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A Short Analysis of T. S. Eliot’s ‘A Game of Chess’

A wonderful analysis. Kevin

Interesting Literature

A reading of the second part of The Waste Land

‘A Game of Chess’ is the second section of T. S. Eliot’s 1922 poem The Waste Land, the impact of which was profound and immediate. The title partly alludes to a game of chess played in Jacobean dramatist Thomas Middleton’s play Women Beware Women, but also to another of his plays, A Game at Chess. You can read ‘A Game of Chess’ here; below, we offer a brief summary of this section of Eliot’s poem, but we’ll stop and analyse the more curious aspects of it as we go, pointing out its most curious features.

In summary, ‘A Game of Chess’ begins with a long description of an ornately decorated room in which a woman is sitting on a ‘Chair’ like a throne (the first line of ‘A Game of Chess’ is actually an allusion to…

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Independent motion – can you help?

A very worthy cause. Kevin

Sue Vincent - Daily Echo

What would you give to make a dream come true if you woke to find yourself living a nightmare?

What would you feel if you could never again walk on a beach? Or go out alone in the snow…feel the stillness of a wood or cross a field?

And then, you found a way…

In 2009, my son was a successful young man with a bright future… until he was stabbed through the brain in an unprovoked attack and left for dead in an alley.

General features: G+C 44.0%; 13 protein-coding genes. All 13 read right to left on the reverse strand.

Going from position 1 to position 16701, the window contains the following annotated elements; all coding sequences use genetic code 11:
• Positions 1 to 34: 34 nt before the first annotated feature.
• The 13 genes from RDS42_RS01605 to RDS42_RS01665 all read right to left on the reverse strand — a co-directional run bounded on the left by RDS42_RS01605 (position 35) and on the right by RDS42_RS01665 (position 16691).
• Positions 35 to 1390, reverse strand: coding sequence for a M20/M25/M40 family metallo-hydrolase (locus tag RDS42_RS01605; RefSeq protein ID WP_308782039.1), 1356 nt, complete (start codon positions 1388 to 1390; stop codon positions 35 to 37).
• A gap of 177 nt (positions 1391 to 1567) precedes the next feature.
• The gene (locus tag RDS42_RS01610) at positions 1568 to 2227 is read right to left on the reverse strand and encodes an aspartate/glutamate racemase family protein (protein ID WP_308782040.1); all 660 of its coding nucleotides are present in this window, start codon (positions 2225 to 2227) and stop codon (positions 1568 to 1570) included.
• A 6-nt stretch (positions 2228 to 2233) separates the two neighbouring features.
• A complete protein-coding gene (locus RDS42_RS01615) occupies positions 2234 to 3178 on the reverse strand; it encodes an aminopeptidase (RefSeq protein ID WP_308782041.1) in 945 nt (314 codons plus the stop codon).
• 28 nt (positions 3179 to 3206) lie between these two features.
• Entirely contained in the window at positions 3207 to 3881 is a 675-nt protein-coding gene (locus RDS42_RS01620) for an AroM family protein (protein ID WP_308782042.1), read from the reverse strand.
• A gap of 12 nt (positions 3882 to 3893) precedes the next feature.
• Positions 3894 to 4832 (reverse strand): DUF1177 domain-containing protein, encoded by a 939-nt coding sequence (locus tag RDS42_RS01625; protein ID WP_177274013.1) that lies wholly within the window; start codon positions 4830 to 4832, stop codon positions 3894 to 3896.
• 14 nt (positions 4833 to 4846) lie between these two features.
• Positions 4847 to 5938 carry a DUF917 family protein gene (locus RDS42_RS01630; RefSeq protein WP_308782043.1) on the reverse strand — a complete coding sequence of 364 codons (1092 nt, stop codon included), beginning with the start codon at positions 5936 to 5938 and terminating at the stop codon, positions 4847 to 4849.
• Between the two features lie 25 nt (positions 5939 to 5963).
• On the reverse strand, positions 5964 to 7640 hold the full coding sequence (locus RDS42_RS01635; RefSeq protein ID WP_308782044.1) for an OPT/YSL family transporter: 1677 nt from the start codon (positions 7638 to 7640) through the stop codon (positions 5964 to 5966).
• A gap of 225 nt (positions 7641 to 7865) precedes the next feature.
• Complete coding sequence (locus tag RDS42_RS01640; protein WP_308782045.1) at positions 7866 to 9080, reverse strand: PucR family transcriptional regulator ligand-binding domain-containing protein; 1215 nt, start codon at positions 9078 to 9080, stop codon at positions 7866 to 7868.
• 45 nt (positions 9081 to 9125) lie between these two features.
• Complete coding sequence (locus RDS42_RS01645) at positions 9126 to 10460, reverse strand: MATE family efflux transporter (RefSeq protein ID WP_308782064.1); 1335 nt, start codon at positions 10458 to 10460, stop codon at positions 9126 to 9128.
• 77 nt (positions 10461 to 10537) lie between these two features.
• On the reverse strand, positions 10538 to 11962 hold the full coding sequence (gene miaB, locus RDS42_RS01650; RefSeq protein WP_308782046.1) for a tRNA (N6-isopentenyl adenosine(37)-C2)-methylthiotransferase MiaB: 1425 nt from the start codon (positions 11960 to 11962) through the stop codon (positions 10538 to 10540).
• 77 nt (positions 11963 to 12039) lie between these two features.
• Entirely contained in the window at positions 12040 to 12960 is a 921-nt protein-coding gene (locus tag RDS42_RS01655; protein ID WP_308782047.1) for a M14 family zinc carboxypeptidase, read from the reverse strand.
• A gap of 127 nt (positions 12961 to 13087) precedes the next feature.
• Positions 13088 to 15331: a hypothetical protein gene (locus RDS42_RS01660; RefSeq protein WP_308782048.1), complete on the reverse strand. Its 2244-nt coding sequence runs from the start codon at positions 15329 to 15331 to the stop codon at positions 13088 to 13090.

He was found almost immediately by passers-by who saved his life. By the time we arrived at the hospital, Nick was being prepared for emergency brain surgery. We were allowed to see him, for a few minutes, to say goodbye. He was not expected to survive…

Over the past couple of years, many in the blogging community have come to know my son and know…

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The Season for Writing Retreats

I am certainly drawn to the idea of retreating to a log cabin. Kevin

Kristen Twardowski


With the smell of autumn in the air, I am tempted to hole up in a cabin somewhere and spend my days sipping hot liquids and burying myself in my manuscript.

A friend of mine has come up with a great way to make this dream of reality. Every winter she and several of her other writing friends meet at a cabin in Maine where they spend a long weekend tucked away. She then returns refreshed with renewed passion for writing and thousands of words added to whatever project she is working on at the time. (The group met through blogging originally, which is further proof that this format is a great way for writers to make connections with one another.)

Though I am always less productive when around other people, I appreciate the way that fellowship can add to a writer’s craft. After all, many of us have a…

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